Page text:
In the days of Bill Russell, the Boston Celtics' payroll was around $500k with the 11-time champion earning around $100k of that.

When the large salaries are inevitably handed out once the league's moratorium period ends on Thursday, there are bound to be critics of the new cap and the amount of money that a number of players who aren't considered 'stars' are likely to make.

But, it won't come down to value, it'll be basic maths. On the face of it, the contracts will look huge (and they will be) but fans and those who are likely to criticise it must realise the changing landscape of the cap and come to terms with it. It's only going to get worse.

What was considered as a lower scale max contract in years gone by will become reasonable in this climate and the year to come.  

One can only imagine what the likes of Steph Curry, Russell Westbrook, Blake Griffin and Chris Paul - the latter two having player options that they'll surely opt out of - are likely to make when they become free agents in 2017. 

The career earnings of Michael Jordan, Larry Bird and Magic Johnson was a combined $153m. There are countless players across the league, some who may never be All-Stars, that will make much more than that over the course of their careers. 

Again, that's just due to the climate we're in. It's not the players' fault, they're making the most of a great situation like anybody with common sense should do.

"The mechanism in which the cap levels and tax levels are set, that's where the disruption is coming this summer," Adam Silver said before the season. "Arguably a good problem to have. But an unanticipated rise in the cap, as we've talked about many times, [will result in] a free agency market that will be very difficult to predict."

The commissioner has had several people in his ear telling him how much of an effect the increase in the salary cap will have, but Silver prefers to see how this summer plays out before predicting that the flood of money into the system will have a negative outcome.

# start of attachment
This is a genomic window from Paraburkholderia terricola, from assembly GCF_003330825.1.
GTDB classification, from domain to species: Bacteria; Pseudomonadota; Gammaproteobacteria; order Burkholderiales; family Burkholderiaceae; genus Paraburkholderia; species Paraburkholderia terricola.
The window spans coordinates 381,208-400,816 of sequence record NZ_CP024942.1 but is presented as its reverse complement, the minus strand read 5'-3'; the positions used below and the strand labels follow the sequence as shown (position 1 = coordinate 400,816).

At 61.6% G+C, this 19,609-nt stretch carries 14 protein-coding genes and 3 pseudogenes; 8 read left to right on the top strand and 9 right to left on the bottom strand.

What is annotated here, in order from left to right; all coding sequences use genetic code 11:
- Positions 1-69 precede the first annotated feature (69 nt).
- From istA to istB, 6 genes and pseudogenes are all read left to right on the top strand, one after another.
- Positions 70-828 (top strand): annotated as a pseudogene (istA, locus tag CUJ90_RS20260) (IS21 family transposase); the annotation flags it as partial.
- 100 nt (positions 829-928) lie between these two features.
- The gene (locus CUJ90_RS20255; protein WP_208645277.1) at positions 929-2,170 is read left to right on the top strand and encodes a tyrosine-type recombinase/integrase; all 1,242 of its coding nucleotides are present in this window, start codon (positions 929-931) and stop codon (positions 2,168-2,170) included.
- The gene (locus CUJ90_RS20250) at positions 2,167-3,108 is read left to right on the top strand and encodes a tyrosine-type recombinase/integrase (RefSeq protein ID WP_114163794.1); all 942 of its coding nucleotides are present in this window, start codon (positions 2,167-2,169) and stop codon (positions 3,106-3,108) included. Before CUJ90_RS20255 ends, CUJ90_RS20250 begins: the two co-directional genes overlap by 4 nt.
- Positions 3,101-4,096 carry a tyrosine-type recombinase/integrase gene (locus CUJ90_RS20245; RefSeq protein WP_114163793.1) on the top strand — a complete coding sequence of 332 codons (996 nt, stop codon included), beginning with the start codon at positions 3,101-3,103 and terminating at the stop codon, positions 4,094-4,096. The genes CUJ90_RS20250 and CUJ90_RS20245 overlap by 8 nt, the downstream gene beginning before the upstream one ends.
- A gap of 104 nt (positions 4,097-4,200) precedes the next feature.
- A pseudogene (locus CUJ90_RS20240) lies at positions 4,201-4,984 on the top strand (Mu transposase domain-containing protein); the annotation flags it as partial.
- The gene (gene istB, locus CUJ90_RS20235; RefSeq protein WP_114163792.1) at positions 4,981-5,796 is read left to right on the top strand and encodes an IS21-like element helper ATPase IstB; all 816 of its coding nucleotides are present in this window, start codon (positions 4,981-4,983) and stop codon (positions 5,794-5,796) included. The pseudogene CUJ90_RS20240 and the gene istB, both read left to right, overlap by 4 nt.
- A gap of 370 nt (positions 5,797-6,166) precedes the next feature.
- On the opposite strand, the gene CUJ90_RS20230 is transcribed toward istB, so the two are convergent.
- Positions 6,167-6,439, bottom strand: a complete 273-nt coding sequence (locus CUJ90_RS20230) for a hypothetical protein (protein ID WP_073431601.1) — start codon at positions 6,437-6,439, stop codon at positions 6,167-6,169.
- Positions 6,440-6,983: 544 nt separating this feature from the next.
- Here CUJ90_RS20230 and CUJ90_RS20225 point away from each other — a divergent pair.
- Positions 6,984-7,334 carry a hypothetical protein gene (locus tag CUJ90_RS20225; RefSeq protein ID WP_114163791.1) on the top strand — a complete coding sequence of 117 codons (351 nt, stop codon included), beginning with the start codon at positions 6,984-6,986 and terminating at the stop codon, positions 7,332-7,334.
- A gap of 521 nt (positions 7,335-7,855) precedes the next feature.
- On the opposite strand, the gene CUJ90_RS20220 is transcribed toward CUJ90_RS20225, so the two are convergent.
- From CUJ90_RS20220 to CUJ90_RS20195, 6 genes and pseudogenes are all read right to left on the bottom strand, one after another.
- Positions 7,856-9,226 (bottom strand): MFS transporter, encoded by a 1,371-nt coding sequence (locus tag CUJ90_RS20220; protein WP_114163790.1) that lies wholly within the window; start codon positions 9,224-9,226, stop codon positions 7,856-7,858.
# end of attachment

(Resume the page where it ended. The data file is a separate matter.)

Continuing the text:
"Let's see what actually happens this summer and let's see just how disruptive it is," he said.

One player who has manipulated the system to good effect so far is the business savvy, LeBron James. Since returning to Cleveland, the four-time MVP has not signed anything more than a two-year deal, with a player option each time which he has opted out of one every occasion so far.

This allows the league's best player to be paid as such, allowing him to increase his salary year-on-year with the rise in the cap.

In 1981, Magic signed the most lucrative contract in sports which was a 25-year deal worth $25m. How times have changed. The moratorium period ends on Thursday and the madness will all be revealed.

Stephen Curry
Golden State Warriors
Pacific Division
Western Conference
LeBron James
Cleveland Cavaliers
Central Division
Eastern Conference
Minnesota Timberwolves
Northwest Division
Kevin Garnett

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This article has been written by a member of the GiveMeSport Writing Academy and does not represent the views of or SportsNewMedia. The views and opinions expressed are solely that of the author credited at the top of this article. and SportsNewMedia do not take any responsibility for the content of its contributors.